If you’re looking for some of the best phonics games for kindergarten or 1st graders, then you’re definitely in the right place. We have more than 20 phonics activities, along with recommendations for online practice, worksheets, and more. Have some fun developing reading skills using phonics!
Phonics Games for Kids
Let’s get into the best phonics activities and games for children.
#1: Missing Letters Phonics Game
Before class, hide a bunch of sticky notes with letters on them around the classroom. Write down a bunch of words on the whiteboard that have some of the letters missing. Students have to hunt for the letters and once they find one, come up to the board to see if it fits somewhere.
#2: Walk the Words
Go outside and have some fun with reading and phonics. Write a bunch of simple words in chalk on the sidewalk. Students can walk the word, sounding them out as they go along. At the end of the word, they can say what it is.
#3: The Disappearing Sentence
Try out this simple game once students have mastered some basic words. Write down a sentence on the board. For example:
- A cat and a dog.
Have students say it out loud. Then, erase one of the words and students have to say the sentence. Continue until nothing is left. Check it out:
#4: Dictation Writing Activity
A nice way to see, in black and white who knows the letter sounds and who doesn’t is to do a simple dictation activity. For beginners, say the word (cat) and students have to write it down in their notebooks. For absolute beginners, give some hints and slowly sound out the word.
#5: Use Total Physical Response for Phonics
Kids love to get out of their seats and move around the classroom. Using total physical response (TPR) is a nice way to do that. There are a few options depending on the level of students:
- Place flashcards or pieces of paper with letters around the classroom. Say the letter and have students move to touch it.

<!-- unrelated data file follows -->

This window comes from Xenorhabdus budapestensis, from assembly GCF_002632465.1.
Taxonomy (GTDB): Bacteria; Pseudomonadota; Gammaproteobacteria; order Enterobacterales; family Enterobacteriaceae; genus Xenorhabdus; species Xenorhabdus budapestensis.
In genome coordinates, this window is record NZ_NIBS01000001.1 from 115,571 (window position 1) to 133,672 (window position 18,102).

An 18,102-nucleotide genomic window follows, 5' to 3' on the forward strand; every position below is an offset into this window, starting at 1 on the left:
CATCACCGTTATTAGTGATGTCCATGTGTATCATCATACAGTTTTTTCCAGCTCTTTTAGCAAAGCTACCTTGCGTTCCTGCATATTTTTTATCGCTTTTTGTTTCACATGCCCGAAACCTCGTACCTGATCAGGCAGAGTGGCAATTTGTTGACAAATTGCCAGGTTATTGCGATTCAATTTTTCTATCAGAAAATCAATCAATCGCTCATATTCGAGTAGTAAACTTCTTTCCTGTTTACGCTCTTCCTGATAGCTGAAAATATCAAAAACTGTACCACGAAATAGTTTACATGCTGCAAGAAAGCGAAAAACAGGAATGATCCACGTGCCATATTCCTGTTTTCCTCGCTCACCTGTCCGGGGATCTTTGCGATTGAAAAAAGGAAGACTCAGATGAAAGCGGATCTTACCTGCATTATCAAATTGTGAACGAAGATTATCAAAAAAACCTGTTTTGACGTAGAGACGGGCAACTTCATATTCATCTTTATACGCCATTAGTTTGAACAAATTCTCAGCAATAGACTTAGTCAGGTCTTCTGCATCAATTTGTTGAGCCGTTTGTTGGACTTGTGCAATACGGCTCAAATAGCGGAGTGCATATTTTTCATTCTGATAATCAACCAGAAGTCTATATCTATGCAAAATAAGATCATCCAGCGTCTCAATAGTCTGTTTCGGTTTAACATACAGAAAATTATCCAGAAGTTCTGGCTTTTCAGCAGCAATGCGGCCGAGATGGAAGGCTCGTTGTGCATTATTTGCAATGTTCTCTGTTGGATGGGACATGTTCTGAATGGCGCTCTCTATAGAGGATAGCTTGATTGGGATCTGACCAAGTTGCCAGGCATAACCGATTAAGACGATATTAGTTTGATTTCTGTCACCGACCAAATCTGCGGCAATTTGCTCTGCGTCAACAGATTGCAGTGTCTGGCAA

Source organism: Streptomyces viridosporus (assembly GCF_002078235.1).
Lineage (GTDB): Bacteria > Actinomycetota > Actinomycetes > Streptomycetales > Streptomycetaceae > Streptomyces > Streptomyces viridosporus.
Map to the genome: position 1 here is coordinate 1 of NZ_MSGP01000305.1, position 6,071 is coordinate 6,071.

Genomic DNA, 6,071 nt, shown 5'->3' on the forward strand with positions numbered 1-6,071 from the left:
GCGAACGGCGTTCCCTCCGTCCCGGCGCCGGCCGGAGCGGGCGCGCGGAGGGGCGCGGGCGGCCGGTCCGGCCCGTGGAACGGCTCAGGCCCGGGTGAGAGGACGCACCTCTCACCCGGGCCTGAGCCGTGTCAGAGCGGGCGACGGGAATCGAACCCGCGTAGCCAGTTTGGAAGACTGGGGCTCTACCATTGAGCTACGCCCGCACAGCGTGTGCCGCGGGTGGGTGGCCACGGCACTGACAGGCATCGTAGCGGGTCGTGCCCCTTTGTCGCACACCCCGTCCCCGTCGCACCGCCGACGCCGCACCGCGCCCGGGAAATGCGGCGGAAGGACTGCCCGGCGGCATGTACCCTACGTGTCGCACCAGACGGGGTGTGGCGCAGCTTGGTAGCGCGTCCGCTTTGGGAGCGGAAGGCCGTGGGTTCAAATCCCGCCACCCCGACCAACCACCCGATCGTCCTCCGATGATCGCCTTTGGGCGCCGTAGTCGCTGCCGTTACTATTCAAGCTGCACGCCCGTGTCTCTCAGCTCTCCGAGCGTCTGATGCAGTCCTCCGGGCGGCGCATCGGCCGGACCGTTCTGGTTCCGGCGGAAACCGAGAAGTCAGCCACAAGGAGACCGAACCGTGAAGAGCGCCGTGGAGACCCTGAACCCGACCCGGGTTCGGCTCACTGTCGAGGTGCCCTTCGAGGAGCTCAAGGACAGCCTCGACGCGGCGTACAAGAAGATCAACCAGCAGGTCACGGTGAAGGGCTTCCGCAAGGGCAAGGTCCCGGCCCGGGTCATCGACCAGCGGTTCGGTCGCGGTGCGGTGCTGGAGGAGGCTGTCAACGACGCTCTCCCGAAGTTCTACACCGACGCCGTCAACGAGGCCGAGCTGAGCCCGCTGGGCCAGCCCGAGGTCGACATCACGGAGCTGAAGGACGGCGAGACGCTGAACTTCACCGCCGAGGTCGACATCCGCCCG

- Say the sound of the letter and students have to touch it.
- You can say the sound or letter and have students touch something that starts with that letter.
#6: Puzzle Finder Phonics Game
Use actual puzzle pieces or print out some bigger ones and laminate them. On each piece, write either the first or second half of simple words that students are learning (dog, top, cat, fish).
Give each student a puzzle piece and they have to find their match. Once they do, the students have to figure out how to say the word. They can do so in front of the whole class once everyone has found their matches.
#7: Odd One Out
Once students are a bit more proficient with phonics, consider using odd one out. Write sets of 4 words, 3 of which fit together and one that doesn’t. For example:
Seat is the odd one out because it has a long “e” sound, not a short one.
#8: Phonics Memory Circle
The memory circle is a versatile activity that can be used for a lot of things and it also works well for phonics.
Have all the students stand up. The first student says a letter and the associated sound (d-duh). The second student repeats that and adds their own (d-duh, s-sss). Continue on. If someone misses or gets it wrong, they sit down and are out. Play until only a few people are left standing.